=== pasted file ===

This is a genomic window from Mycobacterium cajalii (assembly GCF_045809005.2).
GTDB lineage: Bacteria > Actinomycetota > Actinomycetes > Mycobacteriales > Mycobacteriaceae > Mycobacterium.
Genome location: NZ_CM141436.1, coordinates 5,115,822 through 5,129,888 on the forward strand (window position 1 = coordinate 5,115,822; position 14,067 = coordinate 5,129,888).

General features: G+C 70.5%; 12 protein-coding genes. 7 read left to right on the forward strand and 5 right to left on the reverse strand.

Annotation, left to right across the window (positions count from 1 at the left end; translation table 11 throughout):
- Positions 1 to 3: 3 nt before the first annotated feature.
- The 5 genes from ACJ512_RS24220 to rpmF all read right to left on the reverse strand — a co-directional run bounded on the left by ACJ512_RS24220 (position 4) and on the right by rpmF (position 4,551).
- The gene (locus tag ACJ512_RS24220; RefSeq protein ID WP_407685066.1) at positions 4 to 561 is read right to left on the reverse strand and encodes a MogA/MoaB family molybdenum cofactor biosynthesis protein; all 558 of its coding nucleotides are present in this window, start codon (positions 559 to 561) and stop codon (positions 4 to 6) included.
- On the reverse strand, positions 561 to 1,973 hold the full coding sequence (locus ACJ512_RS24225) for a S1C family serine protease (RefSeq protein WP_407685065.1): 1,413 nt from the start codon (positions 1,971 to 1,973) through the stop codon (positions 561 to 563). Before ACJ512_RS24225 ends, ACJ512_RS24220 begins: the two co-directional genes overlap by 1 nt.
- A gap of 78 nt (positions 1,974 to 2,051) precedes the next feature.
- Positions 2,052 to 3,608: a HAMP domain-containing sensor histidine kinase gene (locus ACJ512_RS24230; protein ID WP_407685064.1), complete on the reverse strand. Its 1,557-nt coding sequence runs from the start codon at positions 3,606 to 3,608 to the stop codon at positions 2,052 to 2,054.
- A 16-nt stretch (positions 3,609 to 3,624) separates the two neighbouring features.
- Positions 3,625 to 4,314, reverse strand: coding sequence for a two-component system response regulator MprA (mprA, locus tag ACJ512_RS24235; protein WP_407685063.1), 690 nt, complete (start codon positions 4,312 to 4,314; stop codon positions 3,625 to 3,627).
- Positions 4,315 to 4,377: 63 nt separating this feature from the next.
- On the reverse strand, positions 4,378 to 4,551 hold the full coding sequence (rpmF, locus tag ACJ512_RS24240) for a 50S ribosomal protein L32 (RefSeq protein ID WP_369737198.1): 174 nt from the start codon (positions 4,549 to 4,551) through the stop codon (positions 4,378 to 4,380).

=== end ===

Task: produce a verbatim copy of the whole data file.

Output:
This is a genomic window from Mycobacterium cajalii (assembly GCF_045809005.2).
GTDB lineage: Bacteria > Actinomycetota > Actinomycetes > Mycobacteriales > Mycobacteriaceae > Mycobacterium.
Genome location: NZ_CM141436.1, coordinates 5,115,822 through 5,129,888 on the forward strand (window position 1 = coordinate 5,115,822; position 14,067 = coordinate 5,129,888).

General features: G+C 70.5%; 12 protein-coding genes. 7 read left to right on the forward strand and 5 right to left on the reverse strand.

Annotation, left to right across the window (positions count from 1 at the left end; translation table 11 throughout):
- Positions 1 to 3: 3 nt before the first annotated feature.
- The 5 genes from ACJ512_RS24220 to rpmF all read right to left on the reverse strand — a co-directional run bounded on the left by ACJ512_RS24220 (position 4) and on the right by rpmF (position 4,551).
- The gene (locus tag ACJ512_RS24220; RefSeq protein ID WP_407685066.1) at positions 4 to 561 is read right to left on the reverse strand and encodes a MogA/MoaB family molybdenum cofactor biosynthesis protein; all 558 of its coding nucleotides are present in this window, start codon (positions 559 to 561) and stop codon (positions 4 to 6) included.
- On the reverse strand, positions 561 to 1,973 hold the full coding sequence (locus ACJ512_RS24225) for a S1C family serine protease (RefSeq protein WP_407685065.1): 1,413 nt from the start codon (positions 1,971 to 1,973) through the stop codon (positions 561 to 563). Before ACJ512_RS24225 ends, ACJ512_RS24220 begins: the two co-directional genes overlap by 1 nt.
- A gap of 78 nt (positions 1,974 to 2,051) precedes the next feature.
- Positions 2,052 to 3,608: a HAMP domain-containing sensor histidine kinase gene (locus ACJ512_RS24230; protein ID WP_407685064.1), complete on the reverse strand. Its 1,557-nt coding sequence runs from the start codon at positions 3,606 to 3,608 to the stop codon at positions 2,052 to 2,054.
- A 16-nt stretch (positions 3,609 to 3,624) separates the two neighbouring features.
- Positions 3,625 to 4,314, reverse strand: coding sequence for a two-component system response regulator MprA (mprA, locus tag ACJ512_RS24235; protein WP_407685063.1), 690 nt, complete (start codon positions 4,312 to 4,314; stop codon positions 3,625 to 3,627).
- Positions 4,315 to 4,377: 63 nt separating this feature from the next.
- On the reverse strand, positions 4,378 to 4,551 hold the full coding sequence (rpmF, locus tag ACJ512_RS24240) for a 50S ribosomal protein L32 (RefSeq protein ID WP_369737198.1): 174 nt from the start codon (positions 4,549 to 4,551) through the stop codon (positions 4,378 to 4,380).